SPIDER-MAN AND DEADPOOL #10 by Joe Kelly, Ed McGuinness, Jason Keith, Mark Morales, Livesay, and Jay Leisten
Art
Characterization
Plot
Summary
Spider-Man and Deadpool have met their match when Itsy-Bitsy crashes their man-cave. Although the resolution is boring, it's once again a fun issue to read because of the main characters, and I hope to see more of Itsy-Bitsy soon.
87 %
Itsy-Bitsy crushes it.

I think my favorite thing in superhero comics is watching the heroes just hang out and be themselves. What do they do when they aren’t busy saving the day? I think this issue finally confirmed that that approach is what I love so much about SPIDER-MAN/DEADPOOL. The action in it might fall a little flat, but as always, Deadpool and Spidey’s bromance is the highlight.

READ: Catch up on last week’s issue with our review!

The issue opens with Deadpool and Spider-Man hanging out in Deadpool’s clubhouse. It’s a secret man cave Deadpool created to hide all his favorite things from his wife, Shiklah. They try to make sense of where Itsy-Bitsy came from in between rounds of junk food and video games. I love watching these two just hanging out. It’s a great space for Joe Kelly to let them bounce off of each other. Obviously, I still love their mid-fight scene quips, but it’s great to know that this dynamic exists on and off the battlefield.

This bro paradise was not meant to last. Who should storm the gates of the man cave but Patient Zero and Itsy-Bitsy. Spider-Man and Deadpool spend a few moments to mock Patient Zero’s ugly face before springing into action. Watching these two banter and build off of each other’s jokes is great. Friendship goals right there.

It’s not long before Itsy-Bitsy starts whooping both Spider-Man and Deadpool like it was nothing. She puts them in dire straights almost immediately. Seeing the duo struggle like this was something new. Their dialogue sounds desperate, but that doesn’t make it any less hilarious.

spider-man/deadpool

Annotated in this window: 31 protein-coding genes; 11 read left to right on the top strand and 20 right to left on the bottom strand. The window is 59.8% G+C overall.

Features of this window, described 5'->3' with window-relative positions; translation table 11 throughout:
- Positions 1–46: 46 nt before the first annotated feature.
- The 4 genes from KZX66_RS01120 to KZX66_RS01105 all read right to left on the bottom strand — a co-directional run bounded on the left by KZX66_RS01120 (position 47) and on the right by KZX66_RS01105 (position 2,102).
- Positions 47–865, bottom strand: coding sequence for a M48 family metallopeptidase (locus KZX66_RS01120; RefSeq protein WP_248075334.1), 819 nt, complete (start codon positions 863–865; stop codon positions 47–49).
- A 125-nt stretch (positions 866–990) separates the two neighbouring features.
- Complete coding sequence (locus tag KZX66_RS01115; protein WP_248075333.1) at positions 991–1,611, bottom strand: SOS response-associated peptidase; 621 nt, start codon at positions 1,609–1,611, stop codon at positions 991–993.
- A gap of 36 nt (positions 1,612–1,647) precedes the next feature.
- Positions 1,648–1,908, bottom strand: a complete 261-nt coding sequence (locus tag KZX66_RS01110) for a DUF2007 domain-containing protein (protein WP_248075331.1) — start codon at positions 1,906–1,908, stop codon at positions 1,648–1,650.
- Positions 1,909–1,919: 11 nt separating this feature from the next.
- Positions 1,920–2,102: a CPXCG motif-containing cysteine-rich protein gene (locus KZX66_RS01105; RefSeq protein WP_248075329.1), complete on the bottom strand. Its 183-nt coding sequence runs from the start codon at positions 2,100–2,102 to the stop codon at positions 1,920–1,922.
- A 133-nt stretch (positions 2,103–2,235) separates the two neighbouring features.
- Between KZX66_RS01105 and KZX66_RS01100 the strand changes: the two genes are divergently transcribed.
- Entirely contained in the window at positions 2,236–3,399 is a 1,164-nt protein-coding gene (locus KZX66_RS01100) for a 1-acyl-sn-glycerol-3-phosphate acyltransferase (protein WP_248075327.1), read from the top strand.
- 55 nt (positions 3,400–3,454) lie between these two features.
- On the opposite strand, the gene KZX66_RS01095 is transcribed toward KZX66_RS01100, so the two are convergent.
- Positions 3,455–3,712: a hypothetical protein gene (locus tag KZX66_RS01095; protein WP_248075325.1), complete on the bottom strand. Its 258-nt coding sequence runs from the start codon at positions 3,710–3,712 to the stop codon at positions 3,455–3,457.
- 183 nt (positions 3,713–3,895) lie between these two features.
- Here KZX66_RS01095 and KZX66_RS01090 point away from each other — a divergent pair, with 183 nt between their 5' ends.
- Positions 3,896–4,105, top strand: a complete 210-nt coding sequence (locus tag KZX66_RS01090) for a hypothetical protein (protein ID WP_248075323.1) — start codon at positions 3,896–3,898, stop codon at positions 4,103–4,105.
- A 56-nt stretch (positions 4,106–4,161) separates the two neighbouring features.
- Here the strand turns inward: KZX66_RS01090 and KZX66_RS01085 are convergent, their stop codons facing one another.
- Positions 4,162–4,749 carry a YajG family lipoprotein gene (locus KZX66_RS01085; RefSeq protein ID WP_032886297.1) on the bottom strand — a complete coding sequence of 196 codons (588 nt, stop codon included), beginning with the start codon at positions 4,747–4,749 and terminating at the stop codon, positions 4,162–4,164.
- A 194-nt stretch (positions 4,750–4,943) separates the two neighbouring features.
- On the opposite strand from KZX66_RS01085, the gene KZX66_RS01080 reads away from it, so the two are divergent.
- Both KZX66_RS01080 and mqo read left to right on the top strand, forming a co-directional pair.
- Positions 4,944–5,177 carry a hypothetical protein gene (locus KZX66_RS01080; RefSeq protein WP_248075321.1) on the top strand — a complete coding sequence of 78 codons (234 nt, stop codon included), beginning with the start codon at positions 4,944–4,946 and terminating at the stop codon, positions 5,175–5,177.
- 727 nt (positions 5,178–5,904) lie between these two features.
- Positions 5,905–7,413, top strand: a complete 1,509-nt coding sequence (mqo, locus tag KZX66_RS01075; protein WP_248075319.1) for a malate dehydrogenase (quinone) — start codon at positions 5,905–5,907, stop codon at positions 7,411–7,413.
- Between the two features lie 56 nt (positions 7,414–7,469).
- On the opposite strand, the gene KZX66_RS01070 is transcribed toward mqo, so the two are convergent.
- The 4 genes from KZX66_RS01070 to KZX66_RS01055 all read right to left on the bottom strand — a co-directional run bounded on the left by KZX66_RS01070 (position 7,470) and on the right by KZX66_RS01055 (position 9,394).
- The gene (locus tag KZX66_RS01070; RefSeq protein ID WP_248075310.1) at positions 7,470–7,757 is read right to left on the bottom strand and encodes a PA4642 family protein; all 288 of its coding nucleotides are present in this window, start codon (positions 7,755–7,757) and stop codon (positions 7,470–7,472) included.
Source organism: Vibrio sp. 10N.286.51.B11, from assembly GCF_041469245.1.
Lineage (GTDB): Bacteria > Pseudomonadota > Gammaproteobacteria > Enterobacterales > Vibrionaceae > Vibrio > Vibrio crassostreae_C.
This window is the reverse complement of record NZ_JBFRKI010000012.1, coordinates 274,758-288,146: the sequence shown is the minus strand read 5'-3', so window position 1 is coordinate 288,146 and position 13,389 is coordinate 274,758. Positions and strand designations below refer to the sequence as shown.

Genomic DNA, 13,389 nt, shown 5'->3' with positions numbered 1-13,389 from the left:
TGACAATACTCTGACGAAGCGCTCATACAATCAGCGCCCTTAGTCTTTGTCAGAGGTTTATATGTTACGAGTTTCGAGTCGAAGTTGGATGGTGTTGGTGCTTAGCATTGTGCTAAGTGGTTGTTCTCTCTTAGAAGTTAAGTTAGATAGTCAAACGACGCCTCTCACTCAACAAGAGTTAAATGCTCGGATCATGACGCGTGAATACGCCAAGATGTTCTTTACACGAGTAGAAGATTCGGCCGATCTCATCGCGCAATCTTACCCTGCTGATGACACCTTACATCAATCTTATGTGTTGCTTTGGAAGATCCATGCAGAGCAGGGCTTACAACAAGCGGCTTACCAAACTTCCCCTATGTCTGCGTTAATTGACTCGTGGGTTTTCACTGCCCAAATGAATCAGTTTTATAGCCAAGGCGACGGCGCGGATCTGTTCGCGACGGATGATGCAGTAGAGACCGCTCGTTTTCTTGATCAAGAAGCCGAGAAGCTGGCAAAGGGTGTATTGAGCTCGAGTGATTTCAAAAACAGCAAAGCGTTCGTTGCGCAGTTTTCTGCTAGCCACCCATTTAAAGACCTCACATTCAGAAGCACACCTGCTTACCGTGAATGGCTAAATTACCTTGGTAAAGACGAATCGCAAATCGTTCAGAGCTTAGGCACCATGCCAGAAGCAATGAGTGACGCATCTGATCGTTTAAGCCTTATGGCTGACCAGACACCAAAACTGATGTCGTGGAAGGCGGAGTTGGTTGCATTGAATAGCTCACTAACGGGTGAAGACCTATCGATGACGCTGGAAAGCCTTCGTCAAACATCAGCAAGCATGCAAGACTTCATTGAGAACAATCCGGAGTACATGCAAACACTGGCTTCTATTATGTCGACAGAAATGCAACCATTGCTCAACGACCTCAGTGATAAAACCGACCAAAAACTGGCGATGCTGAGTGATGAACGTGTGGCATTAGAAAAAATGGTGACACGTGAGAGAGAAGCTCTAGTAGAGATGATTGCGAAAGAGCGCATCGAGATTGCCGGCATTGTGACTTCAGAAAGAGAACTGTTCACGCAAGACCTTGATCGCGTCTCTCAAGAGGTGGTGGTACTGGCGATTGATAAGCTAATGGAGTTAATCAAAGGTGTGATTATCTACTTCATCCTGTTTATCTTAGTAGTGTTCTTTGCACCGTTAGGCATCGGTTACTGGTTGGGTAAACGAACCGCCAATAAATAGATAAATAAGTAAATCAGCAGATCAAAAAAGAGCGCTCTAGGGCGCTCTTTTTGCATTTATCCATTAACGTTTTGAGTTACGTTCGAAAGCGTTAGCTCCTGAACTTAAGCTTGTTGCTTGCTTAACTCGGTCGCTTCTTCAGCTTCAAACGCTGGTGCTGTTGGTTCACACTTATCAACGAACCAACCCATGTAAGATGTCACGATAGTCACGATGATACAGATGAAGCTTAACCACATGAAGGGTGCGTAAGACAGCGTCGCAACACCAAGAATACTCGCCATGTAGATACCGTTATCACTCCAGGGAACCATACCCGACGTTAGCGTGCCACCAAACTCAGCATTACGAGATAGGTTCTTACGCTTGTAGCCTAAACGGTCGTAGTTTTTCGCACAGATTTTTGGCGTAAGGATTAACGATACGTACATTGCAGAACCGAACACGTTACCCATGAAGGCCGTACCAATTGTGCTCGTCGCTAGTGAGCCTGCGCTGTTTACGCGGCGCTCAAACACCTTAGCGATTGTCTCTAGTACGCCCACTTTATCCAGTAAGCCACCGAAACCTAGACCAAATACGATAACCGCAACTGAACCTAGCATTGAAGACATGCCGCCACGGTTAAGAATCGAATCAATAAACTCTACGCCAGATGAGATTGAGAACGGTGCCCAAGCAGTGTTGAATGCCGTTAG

I think artistically this issue excelled in terms of layout. The paneling was fractured and tangled like a spiderweb, and characters appear out of the panel on the black edges of the page. It adds an eerie sense of being trapped, which matches Spider-Man and Deadpool’s situation. I also loved watching Itsy-Bitsy in action. The way she moves around is creepy. Watching her lay a beat down on both of them at the same time is impressive. She’s a great villain, and I hope to see more of her.

spider-man/deadpool

That said, the plot resolution fell flat. When Spider-Man and Deadpool get pinned down by Itsy-Bitsy’s attack, they decide to blow up Deadpool’s clubhouse to make a break for it. It felt like Joe Kelly wrote himself into a corner and rushed the ending. I wanted to see Spider-Man and Deadpool try and escape or outwit Itsy-Bitsy. This felt like a cop-out, but I’m willing to partially forgive it because Itsy-Bitsy escapes, and I hope to see more of her.

The characterization was still on point for this issue. As always, it had me laughing out loud. I just wish the plot would step up in the way the characterization has in recent issues. I’ve come to realize that this series doesn’t need a complex plot. This isn’t a title that readers look to for high-brow academics; they just want to see two quippy dudes bro out. But come on, step it up.

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